11. Battalio, Raymond C & Kagel, John H & Jiranyakul, Komain, 1990. " Testing between Alternative Models of Choice under Uncertainty: Some Initial Results," Journal of Risk and Uncertainty, Springer, vol. 3(1), pages 25-50, March.
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Citations

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Cited by:
  1. Amadou Boly, 2011. "On the incentive effects of monitoring: evidence from the lab and the field," Experimental Economics, Springer, vol. 14(2), pages 241-253, May.
  2. John A. List, 2007. "Field Experiments: A Bridge Between Lab and Naturally-Occurring Data," NBER Working Papers 12992, National Bureau of Economic Research, Inc.
  3. Sadrieh, A. & Verbon, H.A.A., 2002. "Inequality, trust and growth: An experimental study," Discussion Paper 2002-84, Tilburg University, Center for Economic Research.
  4. Emily Lancsar & Jordan Louviere, 2006. "Deleting 'irrational' responses from discrete choice experiments: a case of investigating or imposing preferences?," Health Economics, John Wiley & Sons, Ltd., vol. 15(8), pages 797-811.
  5. Giuseppe Fontana, 2006. "“Mr Keynes and the ‘Classics’” Again: A Methodological Enquiry," Atlantic Economic Journal, International Atlantic Economic Society, vol. 34(2), pages 161-174, June.
  6. Robin Cubitt & Chris Starmer & Robert Sugden, 2001. "Discovered preferences and the experimental evidence of violations of expected utility theory," Journal of Economic Methodology, Taylor & Francis Journals, vol. 8(3), pages 385-414.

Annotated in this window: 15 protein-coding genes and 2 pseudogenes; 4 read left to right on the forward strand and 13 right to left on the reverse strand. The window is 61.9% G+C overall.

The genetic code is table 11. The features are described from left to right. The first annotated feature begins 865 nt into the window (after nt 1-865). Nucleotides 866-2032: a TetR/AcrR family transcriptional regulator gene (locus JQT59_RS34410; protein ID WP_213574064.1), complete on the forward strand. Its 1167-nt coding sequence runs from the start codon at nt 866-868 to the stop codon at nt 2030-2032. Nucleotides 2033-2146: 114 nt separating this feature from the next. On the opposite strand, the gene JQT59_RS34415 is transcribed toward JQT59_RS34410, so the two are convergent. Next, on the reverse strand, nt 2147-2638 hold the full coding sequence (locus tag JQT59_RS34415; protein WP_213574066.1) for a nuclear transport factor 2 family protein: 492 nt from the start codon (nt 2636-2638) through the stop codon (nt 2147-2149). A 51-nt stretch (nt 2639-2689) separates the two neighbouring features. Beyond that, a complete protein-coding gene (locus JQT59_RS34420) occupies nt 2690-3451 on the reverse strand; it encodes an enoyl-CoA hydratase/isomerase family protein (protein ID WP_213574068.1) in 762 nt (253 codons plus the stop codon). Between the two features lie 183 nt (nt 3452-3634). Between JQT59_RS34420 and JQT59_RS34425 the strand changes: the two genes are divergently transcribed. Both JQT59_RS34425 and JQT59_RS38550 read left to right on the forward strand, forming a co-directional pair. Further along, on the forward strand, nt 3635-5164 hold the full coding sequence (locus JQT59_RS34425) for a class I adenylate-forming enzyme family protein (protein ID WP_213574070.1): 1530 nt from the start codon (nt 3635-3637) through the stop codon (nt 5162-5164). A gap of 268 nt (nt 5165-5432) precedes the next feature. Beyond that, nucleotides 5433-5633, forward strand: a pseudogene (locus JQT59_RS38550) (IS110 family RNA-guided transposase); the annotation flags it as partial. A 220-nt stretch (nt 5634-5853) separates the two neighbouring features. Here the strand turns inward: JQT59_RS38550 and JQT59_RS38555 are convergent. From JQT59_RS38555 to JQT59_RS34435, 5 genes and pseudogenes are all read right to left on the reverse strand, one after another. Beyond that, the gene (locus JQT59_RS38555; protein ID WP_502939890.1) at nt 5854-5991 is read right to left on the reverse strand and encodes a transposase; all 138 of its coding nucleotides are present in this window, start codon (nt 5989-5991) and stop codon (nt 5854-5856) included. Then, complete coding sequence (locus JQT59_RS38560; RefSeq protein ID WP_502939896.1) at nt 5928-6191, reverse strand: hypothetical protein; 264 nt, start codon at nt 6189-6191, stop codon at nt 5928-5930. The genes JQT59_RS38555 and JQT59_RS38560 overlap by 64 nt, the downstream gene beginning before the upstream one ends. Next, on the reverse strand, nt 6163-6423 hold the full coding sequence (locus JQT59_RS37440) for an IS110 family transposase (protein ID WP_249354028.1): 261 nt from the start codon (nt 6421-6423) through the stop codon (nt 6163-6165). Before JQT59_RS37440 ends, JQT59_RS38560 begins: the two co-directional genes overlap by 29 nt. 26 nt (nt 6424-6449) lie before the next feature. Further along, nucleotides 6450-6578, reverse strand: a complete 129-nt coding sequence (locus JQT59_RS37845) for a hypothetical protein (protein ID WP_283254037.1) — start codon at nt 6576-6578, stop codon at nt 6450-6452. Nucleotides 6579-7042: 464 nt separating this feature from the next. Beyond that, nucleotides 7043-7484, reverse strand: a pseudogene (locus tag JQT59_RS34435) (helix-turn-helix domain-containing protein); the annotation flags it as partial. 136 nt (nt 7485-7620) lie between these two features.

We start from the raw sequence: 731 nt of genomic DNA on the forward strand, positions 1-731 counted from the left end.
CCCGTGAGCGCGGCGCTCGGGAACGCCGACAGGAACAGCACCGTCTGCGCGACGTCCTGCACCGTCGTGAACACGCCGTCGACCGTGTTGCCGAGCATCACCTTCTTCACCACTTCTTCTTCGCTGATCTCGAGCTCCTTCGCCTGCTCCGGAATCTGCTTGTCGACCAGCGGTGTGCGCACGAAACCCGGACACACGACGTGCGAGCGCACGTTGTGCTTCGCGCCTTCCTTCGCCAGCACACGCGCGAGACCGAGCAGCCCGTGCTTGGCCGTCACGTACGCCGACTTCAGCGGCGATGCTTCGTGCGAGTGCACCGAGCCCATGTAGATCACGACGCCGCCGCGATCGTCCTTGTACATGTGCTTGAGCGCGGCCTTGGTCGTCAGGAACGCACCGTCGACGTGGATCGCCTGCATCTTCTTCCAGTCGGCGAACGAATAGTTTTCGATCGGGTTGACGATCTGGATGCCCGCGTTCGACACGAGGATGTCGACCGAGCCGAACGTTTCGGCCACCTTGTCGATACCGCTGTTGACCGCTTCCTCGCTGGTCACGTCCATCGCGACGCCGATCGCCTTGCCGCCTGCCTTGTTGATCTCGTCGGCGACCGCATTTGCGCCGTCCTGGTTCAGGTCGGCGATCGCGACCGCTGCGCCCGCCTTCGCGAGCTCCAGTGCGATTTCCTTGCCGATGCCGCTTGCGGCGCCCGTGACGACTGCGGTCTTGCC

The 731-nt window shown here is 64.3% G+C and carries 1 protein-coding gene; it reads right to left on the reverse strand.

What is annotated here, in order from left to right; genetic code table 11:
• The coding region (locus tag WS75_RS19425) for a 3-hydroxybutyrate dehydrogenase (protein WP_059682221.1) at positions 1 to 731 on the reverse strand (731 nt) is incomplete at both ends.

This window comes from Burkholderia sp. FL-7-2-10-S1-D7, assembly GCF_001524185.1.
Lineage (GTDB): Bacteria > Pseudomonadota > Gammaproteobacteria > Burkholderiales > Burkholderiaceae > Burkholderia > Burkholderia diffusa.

7. Francisco Alpízar & Till Requate & Albert Schram, 2004. "Collective versus Random Fining: An Experimental Study on Controlling Ambient Pollution," Environmental & Resource Economics, European Association of Environmental and Resource Economists, vol. 29(2), pages 231-252, October.
  8. Fernando San Miguel & Mandy Ryan & Mabelle Amaya-Amaya, 2005. "'Irrational' stated preferences: a quantitative and qualitative investigation," Health Economics, John Wiley & Sons, Ltd., vol. 14(3), pages 307-322.
  9. Fiore, Annamaria, 2009. "Experimental Economics: Some Methodological Notes," MPRA Paper 12498, University Library of Munich, Germany.
  10. Tilman Slembeck, 2000. "Learning in Economics: Where Do We Stand?," Microeconomics 0004007, EconWPA.
  11. Geoffrey M. Hodgson, 2004. "¿Los experimentos pueden falsear la teoría de la utilidad esperada?," Revista de Economía Institucional, Universidad Externado de Colombia - Facultad de Economía, vol. 6(10), pages 17-45, January-J.
  12. Dorian Jullien & Nicolas Vallois, 2012. "A Probabilistic Ghost in the Experimental Machine," GREDEG Working Papers 2012-05, Groupe de REcherche en Droit, Economie, Gestion (GREDEG CNRS), University of Nice Sophia Antipolis.
  13. Fontana, Giuseppe & Gerrard, Bill, 2004. "A Post Keynesian theory of decision making under uncertainty," Journal of Economic Psychology, Elsevier, vol. 25(5), pages 619-637, October.